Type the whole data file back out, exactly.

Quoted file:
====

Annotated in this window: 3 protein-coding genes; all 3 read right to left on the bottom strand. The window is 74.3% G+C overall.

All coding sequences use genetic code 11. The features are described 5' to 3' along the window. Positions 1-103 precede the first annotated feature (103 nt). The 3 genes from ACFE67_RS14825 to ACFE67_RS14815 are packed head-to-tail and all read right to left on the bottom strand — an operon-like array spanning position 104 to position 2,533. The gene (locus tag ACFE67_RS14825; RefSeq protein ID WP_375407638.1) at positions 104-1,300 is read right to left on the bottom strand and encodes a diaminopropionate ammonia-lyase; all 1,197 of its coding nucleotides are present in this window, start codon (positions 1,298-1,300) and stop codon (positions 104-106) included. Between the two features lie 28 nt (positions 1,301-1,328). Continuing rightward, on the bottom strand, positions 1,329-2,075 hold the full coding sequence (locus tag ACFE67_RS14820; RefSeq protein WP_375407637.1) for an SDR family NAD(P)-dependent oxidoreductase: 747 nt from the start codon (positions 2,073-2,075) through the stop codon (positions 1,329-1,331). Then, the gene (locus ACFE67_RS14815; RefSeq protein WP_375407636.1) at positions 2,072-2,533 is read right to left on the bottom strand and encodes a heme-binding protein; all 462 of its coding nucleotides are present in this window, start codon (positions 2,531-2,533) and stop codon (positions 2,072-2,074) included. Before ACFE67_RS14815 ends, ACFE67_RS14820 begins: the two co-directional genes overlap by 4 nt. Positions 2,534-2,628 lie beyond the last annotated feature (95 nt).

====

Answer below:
Annotated in this window: 3 protein-coding genes; all 3 read right to left on the bottom strand. The window is 74.3% G+C overall.

All coding sequences use genetic code 11. The features are described 5' to 3' along the window. Positions 1-103 precede the first annotated feature (103 nt). The 3 genes from ACFE67_RS14825 to ACFE67_RS14815 are packed head-to-tail and all read right to left on the bottom strand — an operon-like array spanning position 104 to position 2,533. The gene (locus tag ACFE67_RS14825; RefSeq protein ID WP_375407638.1) at positions 104-1,300 is read right to left on the bottom strand and encodes a diaminopropionate ammonia-lyase; all 1,197 of its coding nucleotides are present in this window, start codon (positions 1,298-1,300) and stop codon (positions 104-106) included. Between the two features lie 28 nt (positions 1,301-1,328). Continuing rightward, on the bottom strand, positions 1,329-2,075 hold the full coding sequence (locus tag ACFE67_RS14820; RefSeq protein WP_375407637.1) for an SDR family NAD(P)-dependent oxidoreductase: 747 nt from the start codon (positions 2,073-2,075) through the stop codon (positions 1,329-1,331). Then, the gene (locus ACFE67_RS14815; RefSeq protein WP_375407636.1) at positions 2,072-2,533 is read right to left on the bottom strand and encodes a heme-binding protein; all 462 of its coding nucleotides are present in this window, start codon (positions 2,531-2,533) and stop codon (positions 2,072-2,074) included. Before ACFE67_RS14815 ends, ACFE67_RS14820 begins: the two co-directional genes overlap by 4 nt. Positions 2,534-2,628 lie beyond the last annotated feature (95 nt).